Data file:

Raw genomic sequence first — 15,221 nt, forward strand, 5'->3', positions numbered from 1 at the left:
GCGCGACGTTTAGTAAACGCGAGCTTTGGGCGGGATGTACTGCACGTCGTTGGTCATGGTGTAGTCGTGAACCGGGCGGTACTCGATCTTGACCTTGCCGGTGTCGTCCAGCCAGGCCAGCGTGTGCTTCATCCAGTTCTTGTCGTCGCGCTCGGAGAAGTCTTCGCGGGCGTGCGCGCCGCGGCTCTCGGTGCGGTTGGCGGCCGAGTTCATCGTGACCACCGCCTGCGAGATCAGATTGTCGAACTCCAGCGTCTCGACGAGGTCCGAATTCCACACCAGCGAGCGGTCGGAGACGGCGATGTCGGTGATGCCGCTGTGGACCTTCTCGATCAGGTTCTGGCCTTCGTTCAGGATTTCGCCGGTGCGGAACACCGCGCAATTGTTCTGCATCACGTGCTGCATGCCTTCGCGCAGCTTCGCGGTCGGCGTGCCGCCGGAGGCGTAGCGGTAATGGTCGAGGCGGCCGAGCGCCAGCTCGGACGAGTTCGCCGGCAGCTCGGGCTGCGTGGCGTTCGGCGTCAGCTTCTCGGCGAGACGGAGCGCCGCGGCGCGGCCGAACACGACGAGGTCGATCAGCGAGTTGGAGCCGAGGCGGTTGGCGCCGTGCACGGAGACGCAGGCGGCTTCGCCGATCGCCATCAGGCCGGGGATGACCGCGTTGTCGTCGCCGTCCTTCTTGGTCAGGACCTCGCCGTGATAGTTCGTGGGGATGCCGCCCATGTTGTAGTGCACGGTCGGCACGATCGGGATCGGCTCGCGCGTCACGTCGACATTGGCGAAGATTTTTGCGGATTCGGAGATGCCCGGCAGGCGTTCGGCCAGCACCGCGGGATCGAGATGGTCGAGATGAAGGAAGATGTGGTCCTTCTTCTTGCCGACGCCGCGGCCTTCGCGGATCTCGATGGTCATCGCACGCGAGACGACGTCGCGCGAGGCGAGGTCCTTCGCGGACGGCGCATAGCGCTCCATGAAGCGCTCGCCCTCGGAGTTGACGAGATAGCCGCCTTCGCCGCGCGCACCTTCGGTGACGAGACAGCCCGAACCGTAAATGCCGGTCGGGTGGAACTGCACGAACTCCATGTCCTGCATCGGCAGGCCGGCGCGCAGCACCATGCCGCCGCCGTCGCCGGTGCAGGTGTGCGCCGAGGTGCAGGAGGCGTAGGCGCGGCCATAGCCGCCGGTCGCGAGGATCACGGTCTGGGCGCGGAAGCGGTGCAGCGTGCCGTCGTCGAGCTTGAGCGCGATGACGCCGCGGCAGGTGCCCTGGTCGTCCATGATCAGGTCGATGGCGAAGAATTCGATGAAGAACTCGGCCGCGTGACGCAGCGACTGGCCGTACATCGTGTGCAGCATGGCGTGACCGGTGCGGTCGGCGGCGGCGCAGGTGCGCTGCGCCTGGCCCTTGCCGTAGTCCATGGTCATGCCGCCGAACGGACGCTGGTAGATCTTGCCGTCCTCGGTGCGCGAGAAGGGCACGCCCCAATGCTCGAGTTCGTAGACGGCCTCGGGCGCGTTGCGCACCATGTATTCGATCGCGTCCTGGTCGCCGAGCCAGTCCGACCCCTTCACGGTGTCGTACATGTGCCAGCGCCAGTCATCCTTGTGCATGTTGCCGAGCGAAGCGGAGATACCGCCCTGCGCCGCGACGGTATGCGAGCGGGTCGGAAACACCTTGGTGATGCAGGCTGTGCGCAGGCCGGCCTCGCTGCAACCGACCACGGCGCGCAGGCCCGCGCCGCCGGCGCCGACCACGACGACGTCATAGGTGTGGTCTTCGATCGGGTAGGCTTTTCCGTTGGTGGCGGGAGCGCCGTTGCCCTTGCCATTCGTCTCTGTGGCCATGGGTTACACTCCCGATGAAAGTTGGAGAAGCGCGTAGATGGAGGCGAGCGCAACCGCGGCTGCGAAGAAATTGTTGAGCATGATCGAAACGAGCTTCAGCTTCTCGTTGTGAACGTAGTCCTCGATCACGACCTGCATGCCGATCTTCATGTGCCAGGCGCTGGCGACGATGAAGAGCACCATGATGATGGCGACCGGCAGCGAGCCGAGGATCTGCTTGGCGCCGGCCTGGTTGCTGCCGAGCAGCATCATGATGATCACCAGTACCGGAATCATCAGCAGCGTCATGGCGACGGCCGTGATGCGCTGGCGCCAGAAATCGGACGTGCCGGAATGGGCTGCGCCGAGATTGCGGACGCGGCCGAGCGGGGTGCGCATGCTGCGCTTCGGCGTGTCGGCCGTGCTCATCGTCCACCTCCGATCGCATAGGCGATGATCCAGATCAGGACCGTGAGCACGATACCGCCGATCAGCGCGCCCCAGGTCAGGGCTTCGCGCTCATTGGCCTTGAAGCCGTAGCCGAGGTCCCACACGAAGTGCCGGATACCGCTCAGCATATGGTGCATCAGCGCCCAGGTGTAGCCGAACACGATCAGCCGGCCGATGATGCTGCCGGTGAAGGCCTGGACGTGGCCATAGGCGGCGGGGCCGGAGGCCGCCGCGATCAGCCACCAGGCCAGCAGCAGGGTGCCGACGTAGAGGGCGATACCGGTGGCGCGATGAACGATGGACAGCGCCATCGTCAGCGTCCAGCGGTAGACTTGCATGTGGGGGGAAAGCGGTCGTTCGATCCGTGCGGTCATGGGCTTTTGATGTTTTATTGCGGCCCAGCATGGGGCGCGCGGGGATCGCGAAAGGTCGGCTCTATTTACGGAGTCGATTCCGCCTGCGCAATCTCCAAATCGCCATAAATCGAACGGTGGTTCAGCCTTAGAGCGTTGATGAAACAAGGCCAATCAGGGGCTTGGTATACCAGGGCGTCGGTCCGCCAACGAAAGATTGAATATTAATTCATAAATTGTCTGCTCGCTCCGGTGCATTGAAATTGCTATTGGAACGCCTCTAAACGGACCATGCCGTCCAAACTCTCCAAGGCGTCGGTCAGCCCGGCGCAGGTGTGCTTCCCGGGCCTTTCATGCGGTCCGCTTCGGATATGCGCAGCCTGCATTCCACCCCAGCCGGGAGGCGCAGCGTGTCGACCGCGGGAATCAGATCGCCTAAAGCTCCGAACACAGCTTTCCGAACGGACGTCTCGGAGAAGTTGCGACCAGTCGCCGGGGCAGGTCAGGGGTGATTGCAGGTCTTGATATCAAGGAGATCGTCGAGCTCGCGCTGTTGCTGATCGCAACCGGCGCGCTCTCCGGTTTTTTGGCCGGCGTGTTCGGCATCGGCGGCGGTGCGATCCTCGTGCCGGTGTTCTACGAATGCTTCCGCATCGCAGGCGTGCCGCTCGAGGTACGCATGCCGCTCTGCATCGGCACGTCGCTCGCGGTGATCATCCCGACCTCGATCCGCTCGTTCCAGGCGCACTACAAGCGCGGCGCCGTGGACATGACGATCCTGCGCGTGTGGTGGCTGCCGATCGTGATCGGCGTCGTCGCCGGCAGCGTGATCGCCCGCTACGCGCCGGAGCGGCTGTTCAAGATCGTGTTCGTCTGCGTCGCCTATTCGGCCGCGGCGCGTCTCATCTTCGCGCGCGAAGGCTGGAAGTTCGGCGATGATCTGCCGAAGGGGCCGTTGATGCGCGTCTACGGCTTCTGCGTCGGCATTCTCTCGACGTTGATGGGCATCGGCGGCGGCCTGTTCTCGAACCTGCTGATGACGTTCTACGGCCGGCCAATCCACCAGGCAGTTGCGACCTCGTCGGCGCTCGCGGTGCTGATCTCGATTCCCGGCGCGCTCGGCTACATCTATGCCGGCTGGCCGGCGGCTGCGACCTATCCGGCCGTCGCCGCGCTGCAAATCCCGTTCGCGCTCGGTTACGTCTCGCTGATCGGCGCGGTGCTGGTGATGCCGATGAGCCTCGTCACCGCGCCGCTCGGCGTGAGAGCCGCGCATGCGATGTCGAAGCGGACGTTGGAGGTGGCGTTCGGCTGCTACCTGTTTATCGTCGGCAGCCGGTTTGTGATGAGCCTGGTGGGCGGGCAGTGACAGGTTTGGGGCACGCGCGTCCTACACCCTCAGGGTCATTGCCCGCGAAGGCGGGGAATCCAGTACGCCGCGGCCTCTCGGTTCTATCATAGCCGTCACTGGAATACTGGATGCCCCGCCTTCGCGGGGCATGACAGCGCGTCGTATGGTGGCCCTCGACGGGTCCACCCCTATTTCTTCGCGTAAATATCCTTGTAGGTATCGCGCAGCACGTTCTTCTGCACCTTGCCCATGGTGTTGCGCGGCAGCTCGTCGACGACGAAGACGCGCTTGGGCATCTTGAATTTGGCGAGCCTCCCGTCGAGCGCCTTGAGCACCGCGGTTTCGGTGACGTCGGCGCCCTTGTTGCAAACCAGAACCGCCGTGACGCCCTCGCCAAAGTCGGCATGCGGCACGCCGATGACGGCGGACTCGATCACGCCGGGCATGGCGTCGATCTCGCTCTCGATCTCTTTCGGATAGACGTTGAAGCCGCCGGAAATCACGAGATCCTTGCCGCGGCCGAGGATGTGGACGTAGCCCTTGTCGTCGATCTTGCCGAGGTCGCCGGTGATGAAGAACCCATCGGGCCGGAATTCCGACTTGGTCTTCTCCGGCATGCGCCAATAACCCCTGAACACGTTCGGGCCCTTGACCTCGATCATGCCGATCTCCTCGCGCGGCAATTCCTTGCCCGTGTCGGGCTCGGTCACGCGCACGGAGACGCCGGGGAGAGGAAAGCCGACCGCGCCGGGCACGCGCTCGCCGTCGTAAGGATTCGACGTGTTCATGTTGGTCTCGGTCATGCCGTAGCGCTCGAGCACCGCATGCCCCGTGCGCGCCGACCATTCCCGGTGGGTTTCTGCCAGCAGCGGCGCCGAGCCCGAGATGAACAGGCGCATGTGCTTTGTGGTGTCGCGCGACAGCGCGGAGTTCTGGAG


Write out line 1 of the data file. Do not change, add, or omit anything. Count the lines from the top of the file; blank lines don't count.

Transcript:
Raw genomic sequence first — 15,221 nt, forward strand, 5'->3', positions numbered from 1 at the left: